On 10 December, EU Regulation 2019/2101/EU, which implements Regulation 1183/2005/EC, renewed EU sanctions on those persons subject to certain specific restrictive measures directed against persons acting in violation of the arms embargo with regard to the Democratic Republic of the Congo.  2 names have been removed from the list of those designated. Council Decision 2019/2109/CFSP also amended the original Council Decision to allow for the processing of personal data by the EU under GDPR for the purposes of the sanctions.

https://eur-lex.europa.eu/legal-content/EN/TXT/?uri=uriserv:OJ.L_.2019.318.01.0001.01.ENG&toc=OJ:L:2019:318:TOC

WORLD BANK GROUP ISSUES ANNUAL REPORT ON MISCONDUCT IN PROJECTS FINANCED BY THE WORLD BANK

On 10 December, King & Spalding published an article saying that the World Bank Group had issued its second joint Sanctions System Annual Report for Fiscal Year 2019, which addresses the World Bank’s efforts to investigate and adjudicate allegations of misconduct in projects financed by the World Bank.  The article provides a brief overview of the World Bank Group’s Sanctions System, followed by a discussion of the key highlights from the report. The World Bank completed 47 investigations, imposed temporary suspensions on 34 firms and individuals, and formally sanctioned 53 entities, including through settlements.  There are 5 possible sanctions: Debarment, Debarment with Conditional Release, Conditional Non-Debarment, Public Letter of Reprimand, and Restitution.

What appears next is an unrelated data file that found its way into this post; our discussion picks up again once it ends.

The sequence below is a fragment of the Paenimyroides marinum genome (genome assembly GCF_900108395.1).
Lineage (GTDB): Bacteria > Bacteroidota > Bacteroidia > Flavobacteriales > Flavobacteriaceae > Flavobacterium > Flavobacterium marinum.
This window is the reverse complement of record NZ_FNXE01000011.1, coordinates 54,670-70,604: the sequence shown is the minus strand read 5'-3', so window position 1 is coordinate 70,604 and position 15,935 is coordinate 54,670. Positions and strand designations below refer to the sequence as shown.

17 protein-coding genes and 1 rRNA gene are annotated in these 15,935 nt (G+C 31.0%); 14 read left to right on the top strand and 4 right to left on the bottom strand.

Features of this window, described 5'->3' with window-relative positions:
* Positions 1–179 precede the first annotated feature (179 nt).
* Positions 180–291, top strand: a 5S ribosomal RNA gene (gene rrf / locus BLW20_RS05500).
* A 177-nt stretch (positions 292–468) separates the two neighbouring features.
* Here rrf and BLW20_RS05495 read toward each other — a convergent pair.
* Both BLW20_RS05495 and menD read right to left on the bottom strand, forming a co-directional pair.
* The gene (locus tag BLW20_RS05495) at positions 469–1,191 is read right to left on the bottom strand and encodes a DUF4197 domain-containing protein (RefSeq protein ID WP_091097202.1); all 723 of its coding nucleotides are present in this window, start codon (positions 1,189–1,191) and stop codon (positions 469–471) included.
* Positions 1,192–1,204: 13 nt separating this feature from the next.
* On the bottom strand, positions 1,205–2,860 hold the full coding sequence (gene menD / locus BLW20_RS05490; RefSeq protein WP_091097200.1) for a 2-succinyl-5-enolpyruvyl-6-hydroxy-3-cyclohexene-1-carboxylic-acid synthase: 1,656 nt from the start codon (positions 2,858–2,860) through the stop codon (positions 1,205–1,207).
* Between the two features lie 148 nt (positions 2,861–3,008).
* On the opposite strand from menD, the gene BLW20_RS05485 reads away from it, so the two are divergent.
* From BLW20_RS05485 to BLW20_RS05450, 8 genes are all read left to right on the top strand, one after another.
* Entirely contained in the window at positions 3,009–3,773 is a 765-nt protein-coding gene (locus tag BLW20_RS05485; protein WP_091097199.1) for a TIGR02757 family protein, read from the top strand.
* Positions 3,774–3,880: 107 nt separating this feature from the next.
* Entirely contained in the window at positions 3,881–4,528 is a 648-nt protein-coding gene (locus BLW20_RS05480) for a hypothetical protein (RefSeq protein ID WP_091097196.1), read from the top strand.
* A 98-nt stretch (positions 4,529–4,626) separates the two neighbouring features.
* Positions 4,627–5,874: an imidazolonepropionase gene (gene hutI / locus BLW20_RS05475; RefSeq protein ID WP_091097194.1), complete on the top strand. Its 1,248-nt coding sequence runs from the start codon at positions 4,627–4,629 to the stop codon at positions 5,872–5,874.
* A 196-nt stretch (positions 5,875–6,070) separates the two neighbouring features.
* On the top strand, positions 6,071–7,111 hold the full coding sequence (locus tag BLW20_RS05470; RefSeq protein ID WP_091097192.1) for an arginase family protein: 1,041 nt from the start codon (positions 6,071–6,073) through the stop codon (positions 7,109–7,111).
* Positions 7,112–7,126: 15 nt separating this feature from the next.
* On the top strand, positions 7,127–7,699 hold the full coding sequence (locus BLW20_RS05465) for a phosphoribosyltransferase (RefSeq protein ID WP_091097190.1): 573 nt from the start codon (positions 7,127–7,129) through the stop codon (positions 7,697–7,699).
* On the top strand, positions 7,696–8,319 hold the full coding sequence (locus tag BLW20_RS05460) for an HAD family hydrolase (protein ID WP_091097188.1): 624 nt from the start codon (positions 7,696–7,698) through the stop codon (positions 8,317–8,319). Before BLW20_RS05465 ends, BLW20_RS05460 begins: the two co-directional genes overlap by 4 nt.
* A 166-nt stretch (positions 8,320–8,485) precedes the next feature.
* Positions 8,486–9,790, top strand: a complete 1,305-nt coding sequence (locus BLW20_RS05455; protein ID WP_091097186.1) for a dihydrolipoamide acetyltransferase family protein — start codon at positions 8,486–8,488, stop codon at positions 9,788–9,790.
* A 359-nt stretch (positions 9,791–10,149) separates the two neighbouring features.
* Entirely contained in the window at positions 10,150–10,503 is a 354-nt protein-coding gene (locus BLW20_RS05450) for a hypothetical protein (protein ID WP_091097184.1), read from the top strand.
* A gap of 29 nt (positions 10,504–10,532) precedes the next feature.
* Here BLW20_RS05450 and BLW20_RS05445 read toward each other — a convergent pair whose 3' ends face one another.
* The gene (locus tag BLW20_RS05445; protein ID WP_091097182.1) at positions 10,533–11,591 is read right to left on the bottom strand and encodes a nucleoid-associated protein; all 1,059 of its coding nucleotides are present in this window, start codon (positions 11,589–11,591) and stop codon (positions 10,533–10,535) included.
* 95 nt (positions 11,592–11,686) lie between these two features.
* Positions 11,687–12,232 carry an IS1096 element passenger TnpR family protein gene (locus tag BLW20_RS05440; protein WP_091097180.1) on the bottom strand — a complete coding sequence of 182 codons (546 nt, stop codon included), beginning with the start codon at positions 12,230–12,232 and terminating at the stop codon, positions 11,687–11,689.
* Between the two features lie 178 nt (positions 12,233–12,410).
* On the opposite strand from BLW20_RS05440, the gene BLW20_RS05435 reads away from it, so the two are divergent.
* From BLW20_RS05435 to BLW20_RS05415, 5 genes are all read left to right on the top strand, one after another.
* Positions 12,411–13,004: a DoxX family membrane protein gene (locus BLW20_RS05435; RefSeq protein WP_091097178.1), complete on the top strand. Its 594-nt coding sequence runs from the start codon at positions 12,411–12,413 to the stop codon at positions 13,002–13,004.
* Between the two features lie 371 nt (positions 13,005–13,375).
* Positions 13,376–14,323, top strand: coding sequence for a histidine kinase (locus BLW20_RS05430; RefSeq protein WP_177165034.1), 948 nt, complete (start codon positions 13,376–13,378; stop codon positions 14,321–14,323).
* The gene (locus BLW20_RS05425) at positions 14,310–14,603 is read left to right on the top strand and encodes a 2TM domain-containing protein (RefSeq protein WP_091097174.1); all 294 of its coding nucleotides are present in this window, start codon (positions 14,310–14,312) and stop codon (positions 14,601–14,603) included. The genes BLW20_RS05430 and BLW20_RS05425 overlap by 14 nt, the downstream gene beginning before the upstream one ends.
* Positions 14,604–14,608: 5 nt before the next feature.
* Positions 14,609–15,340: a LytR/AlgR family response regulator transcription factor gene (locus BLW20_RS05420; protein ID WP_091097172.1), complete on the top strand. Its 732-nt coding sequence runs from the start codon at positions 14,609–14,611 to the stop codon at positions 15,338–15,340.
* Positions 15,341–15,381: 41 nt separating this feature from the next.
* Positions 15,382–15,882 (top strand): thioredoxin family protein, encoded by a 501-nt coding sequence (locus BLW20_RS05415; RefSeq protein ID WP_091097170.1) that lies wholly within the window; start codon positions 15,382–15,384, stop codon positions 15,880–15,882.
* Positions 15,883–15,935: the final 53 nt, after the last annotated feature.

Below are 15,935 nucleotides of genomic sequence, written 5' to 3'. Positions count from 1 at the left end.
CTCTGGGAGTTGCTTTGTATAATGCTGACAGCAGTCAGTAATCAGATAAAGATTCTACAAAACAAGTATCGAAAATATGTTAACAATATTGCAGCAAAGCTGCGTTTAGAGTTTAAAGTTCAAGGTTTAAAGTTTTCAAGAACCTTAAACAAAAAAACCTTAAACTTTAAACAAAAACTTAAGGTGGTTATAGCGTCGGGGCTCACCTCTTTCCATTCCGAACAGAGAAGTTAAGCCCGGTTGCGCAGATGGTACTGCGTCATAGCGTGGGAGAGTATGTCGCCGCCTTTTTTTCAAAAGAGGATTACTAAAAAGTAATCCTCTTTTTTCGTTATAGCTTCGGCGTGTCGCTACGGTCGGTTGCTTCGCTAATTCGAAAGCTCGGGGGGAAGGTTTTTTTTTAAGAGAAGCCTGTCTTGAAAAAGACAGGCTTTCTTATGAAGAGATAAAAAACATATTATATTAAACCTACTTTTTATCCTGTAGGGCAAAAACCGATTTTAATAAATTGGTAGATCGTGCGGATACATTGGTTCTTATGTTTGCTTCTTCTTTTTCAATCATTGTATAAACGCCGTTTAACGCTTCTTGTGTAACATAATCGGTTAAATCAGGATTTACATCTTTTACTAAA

https://www.jdsupra.com/legalnews/world-bank-group-issues-sanctions-69814/

Malaysia Intercepts 2 Merchant Ships With Sanctions Connections

On 10 December, Maritime Executive reported that the Malaysian Maritime Enforcement Agency (MMEA) took action against 2 ships said to have been involved in trade with Iran and North Korea.  One fled Malaysian waters – the Chinese-owned VLCC Silvana III, which is on the OFAC sanctions list for involvement with Iran – after the MMEA attempted to board it.  Recently, the Vietnamese product tanker Viet Tin 01, which may have violated UN sanctions on North Korea, was found seemingly abandoned and was boarded and taken over by the MMEA.

https://www.maritime-executive.com/article/mmea-intercepts-two-merchant-ships-with-sanctions-connections-1